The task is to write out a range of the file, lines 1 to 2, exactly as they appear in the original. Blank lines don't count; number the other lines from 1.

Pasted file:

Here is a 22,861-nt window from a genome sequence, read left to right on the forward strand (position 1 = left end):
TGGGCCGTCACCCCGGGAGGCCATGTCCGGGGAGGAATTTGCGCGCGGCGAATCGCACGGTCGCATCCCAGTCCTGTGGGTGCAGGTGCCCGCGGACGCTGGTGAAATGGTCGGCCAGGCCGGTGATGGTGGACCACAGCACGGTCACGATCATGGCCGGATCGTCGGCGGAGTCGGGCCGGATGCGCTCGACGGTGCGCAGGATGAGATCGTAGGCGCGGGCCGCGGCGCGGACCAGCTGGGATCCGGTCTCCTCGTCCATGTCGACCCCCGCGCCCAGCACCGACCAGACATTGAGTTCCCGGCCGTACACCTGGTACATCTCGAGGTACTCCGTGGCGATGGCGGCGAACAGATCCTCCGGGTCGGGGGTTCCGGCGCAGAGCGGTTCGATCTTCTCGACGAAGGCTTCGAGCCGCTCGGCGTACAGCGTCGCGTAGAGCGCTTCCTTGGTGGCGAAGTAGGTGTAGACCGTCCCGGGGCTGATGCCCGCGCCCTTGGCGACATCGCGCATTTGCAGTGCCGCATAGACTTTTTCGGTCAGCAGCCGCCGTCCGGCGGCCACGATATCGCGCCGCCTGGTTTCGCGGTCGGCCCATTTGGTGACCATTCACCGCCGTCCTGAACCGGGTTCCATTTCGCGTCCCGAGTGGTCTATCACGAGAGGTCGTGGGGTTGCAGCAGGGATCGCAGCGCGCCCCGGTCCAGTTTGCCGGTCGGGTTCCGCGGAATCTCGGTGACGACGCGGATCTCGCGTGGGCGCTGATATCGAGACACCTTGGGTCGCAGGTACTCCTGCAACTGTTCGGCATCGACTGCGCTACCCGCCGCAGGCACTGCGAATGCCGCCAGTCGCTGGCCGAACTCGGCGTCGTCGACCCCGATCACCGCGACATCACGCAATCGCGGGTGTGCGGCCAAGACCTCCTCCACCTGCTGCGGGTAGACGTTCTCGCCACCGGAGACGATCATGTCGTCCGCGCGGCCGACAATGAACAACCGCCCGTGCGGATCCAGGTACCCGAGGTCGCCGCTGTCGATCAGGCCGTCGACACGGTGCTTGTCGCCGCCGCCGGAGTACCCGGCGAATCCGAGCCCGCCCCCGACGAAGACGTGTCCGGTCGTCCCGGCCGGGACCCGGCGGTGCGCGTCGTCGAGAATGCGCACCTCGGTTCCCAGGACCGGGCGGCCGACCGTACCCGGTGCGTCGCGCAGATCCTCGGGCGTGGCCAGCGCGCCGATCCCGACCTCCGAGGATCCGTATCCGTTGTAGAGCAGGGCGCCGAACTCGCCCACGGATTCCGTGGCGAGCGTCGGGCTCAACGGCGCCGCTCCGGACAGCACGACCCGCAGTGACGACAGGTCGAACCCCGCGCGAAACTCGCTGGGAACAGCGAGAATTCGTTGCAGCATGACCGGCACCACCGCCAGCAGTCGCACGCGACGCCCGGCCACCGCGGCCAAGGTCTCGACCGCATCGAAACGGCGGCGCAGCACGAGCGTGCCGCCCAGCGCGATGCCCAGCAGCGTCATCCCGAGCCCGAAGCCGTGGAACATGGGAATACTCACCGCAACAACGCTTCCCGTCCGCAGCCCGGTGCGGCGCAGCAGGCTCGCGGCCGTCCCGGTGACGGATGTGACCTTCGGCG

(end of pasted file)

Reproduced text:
Here is a 22,861-nt window from a genome sequence, read left to right on the forward strand (position 1 = left end):
TGGGCCGTCACCCCGGGAGGCCATGTCCGGGGAGGAATTTGCGCGCGGCGAATCGCACGGTCGCATCCCAGTCCTGTGGGTGCAGGTGCCCGCGGACGCTGGTGAAATGGTCGGCCAGGCCGGTGATGGTGGACCACAGCACGGTCACGATCATGGCCGGATCGTCGGCGGAGTCGGGCCGGATGCGCTCGACGGTGCGCAGGATGAGATCGTAGGCGCGGGCCGCGGCGCGGACCAGCTGGGATCCGGTCTCCTCGTCCATGTCGACCCCCGCGCCCAGCACCGACCAGACATTGAGTTCCCGGCCGTACACCTGGTACATCTCGAGGTACTCCGTGGCGATGGCGGCGAACAGATCCTCCGGGTCGGGGGTTCCGGCGCAGAGCGGTTCGATCTTCTCGACGAAGGCTTCGAGCCGCTCGGCGTACAGCGTCGCGTAGAGCGCTTCCTTGGTGGCGAAGTAGGTGTAGACCGTCCCGGGGCTGATGCCCGCGCCCTTGGCGACATCGCGCATTTGCAGTGCCGCATAGACTTTTTCGGTCAGCAGCCGCCGTCCGGCGGCCACGATATCGCGCCGCCTGGTTTCGCGGTCGGCCCATTTGGTGACCATTCACCGCCGTCCTGAACCGGGTTCCATTTCGCGTCCCGAGTGGTCTATCACGAGAGGTCGTGGGGTTGCAGCAGGGATCGCAGCGCGCCCCGGTCCAGTTTGCCGGTCGGGTTCCGCGGAATCTCGGTGACGACGCGGATCTCGCGTGGGCGCTGATATCGAGACACCTTGGGTCGCAGGTACTCCTGCAACTGTTCGGCATCGACTGCGCTACCCGCCGCAGGCACTGCGAATGCCGCCAGTCGCTGGCCGAACTCGGCGTCGTCGACCCCGATCACCGCGACATCACGCAATCGCGGGTGTGCGGCCAAGACCTCCTCCACCTGCTGCGGGTAGACGTTCTCGCCACCGGAGACGATCATGTCGTCCGCGCGGCCGACAATGAACAACCGCCCGTGCGGATCCAGGTACCCGAGGTCGCCGCTGTCGATCAGGCCGTCGACACGGTGCTTGTCGCCGCCGCCGGAGTACCCGGCGAATCCGAGCCCGCCCCCGACGAAGACGTGTCCGGTCGTCCCGGCCGGGACCCGGCGGTGCGCGTCGTCGAGAATGCGCACCTCGGTTCCCAGGACCGGGCGGCCGACCGTACCCGGTGCGTCGCGCAGATCCTCGGGCGTGGCCAGCGCGCCGATCCCGACCTCCGAGGATCCGTATCCGTTGTAGAGCAGGGCGCCGAACTCGCCCACGGATTCCGTGGCGAGCGTCGGGCTCAACGGCGCCGCTCCGGACAGCACGACCCGCAGTGACGACAGGTCGAACCCCGCGCGAAACTCGCTGGGAACAGCGAGAATTCGTTGCAGCATGACCGGCACCACCGCCAGCAGTCGCACGCGACGCCCGGCCACCGCGGCCAAGGTCTCGACCGCATCGAAACGGCGGCGCAGCACGAGCGTGCCGCCCAGCGCGATGCCCAGCAGCGTCATCCCGAGCCCGAAGCCGTGGAACATGGGAATACTCACCGCAACAACGCTTCCCGTCCGCAGCCCGGTGCGGCGCAGCAGGCTCGCGGCCGTCCCGGTGACGGATGTGACCTTCGGCG